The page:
Last month wasn’t such a ‘miracle’
This week marked the start of the Major League Baseball season, but here in Truckee theres not a green field in sight thanks to the coldest March on record in Tahoe and its 24 days of snowfall.
Some powder hounds and resort officials are calling it Miracle March, but according to weather historian Mark McLaughlin, they’ve got it all wrong.
The real miracle occurred in 1991 during a year set to be the driest on record, McLaughlin said. Then came March, with 14 to 20 feet of fresh snowfall that boosted lake levels and a snowpack that dwindled to 19 percent of the average.
But that’s not to say last month wasn’t an anomaly. March brought this winters total water content to well above 150 percent of the usual, McLaughlin said, and Alpine Meadows pulled in a record-breaking 197.5 inches of snow 308 percent above normal.
March was not only the largest March we’ve had in 35 years in snow recording history, it was the largest month period, said Alpine Meadows spokeswoman Rachael Woods.
As far as conditions go, they don’t get any better than this.Some old school residents and weather pros, such as McLaughlin and Randall Osterhuber, who heads up the Central Sierra Snow Laboratory on Donner Summit, swear that big years come in cycles.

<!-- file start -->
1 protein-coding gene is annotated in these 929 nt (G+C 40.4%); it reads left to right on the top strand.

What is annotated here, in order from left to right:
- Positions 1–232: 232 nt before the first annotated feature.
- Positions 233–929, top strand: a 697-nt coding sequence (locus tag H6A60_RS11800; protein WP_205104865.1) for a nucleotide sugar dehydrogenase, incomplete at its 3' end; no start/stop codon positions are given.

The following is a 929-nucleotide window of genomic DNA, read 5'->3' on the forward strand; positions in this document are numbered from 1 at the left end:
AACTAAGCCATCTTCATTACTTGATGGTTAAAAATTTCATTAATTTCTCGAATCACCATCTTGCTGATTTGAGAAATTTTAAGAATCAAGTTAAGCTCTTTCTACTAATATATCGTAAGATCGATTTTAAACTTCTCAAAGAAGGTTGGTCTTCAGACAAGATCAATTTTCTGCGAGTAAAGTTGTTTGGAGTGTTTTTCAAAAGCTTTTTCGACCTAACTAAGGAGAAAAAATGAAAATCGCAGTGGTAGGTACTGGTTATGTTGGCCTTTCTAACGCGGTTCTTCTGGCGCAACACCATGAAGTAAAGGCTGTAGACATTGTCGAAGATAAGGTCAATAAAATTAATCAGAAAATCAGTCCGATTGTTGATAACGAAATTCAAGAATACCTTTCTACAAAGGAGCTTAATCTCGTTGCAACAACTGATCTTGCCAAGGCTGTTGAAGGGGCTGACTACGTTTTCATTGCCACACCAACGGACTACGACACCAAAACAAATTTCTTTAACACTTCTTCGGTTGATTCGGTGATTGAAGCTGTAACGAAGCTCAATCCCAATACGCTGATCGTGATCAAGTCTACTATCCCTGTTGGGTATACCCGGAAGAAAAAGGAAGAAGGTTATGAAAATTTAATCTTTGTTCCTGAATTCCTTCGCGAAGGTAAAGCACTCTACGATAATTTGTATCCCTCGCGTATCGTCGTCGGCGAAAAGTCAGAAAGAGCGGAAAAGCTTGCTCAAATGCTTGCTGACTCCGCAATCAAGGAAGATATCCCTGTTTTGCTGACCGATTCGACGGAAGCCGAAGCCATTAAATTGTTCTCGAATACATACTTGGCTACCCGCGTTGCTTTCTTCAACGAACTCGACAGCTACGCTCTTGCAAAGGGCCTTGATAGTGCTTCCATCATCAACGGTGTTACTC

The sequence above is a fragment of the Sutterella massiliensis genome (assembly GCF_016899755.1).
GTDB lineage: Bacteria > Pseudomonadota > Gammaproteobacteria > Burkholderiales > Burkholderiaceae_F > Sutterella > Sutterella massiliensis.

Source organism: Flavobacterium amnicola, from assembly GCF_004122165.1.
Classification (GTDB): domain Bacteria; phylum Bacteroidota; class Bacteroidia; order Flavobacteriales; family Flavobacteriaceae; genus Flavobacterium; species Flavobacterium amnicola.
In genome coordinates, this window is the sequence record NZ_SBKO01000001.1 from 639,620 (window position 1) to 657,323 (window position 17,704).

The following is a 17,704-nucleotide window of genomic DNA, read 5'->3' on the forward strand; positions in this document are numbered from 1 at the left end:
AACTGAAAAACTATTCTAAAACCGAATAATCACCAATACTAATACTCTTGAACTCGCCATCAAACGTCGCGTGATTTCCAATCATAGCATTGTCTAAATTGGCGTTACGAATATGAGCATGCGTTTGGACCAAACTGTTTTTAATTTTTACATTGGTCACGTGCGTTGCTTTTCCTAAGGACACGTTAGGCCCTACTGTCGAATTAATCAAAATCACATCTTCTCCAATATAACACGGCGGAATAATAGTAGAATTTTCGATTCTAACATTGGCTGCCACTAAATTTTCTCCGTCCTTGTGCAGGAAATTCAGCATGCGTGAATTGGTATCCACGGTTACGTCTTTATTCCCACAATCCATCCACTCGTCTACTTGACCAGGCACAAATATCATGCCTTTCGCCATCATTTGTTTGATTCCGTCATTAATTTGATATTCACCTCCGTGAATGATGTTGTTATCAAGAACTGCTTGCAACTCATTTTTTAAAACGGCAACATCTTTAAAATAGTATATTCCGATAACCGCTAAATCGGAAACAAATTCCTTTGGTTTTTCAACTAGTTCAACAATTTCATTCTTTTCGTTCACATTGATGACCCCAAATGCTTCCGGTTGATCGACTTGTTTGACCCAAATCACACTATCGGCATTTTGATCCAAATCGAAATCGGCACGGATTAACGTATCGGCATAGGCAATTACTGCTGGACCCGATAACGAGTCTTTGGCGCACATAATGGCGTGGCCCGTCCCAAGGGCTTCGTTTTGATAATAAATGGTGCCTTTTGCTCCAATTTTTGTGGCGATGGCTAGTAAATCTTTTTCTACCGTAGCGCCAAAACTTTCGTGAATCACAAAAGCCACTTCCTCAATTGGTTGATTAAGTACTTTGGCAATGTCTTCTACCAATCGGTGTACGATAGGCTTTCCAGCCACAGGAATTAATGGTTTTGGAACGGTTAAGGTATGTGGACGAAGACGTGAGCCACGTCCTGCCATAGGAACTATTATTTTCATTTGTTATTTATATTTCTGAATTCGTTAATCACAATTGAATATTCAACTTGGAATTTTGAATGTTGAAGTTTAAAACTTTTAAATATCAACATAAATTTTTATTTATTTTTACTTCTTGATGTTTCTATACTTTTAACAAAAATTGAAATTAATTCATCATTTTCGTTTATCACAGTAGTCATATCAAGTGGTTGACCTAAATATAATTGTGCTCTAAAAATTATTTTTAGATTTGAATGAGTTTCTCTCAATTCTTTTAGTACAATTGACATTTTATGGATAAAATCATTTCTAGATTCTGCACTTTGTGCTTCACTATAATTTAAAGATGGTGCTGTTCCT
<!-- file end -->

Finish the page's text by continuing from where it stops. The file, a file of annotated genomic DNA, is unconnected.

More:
There are some ups and downs, but no regular patterns, Osterhuber said. While predicting annual snowfalls or patterns is still nearly impossible, some traces of global warming are noticeable.
We do see the slightest trend, Osterhuber said. Our winters are getting slightly wetter each year. But only slightly.
Osterhuber said the snowpack depth seems to be shrinking by 3 millimeters each year.
McLaughlin also noted that the snowpack is melting faster these days than it was 50 years ago, and that while individual storms and seasons shouldn’t be chalked up to global warming, the over all concern is serious.
Sun News Service reporter Alex Close contributed to this report.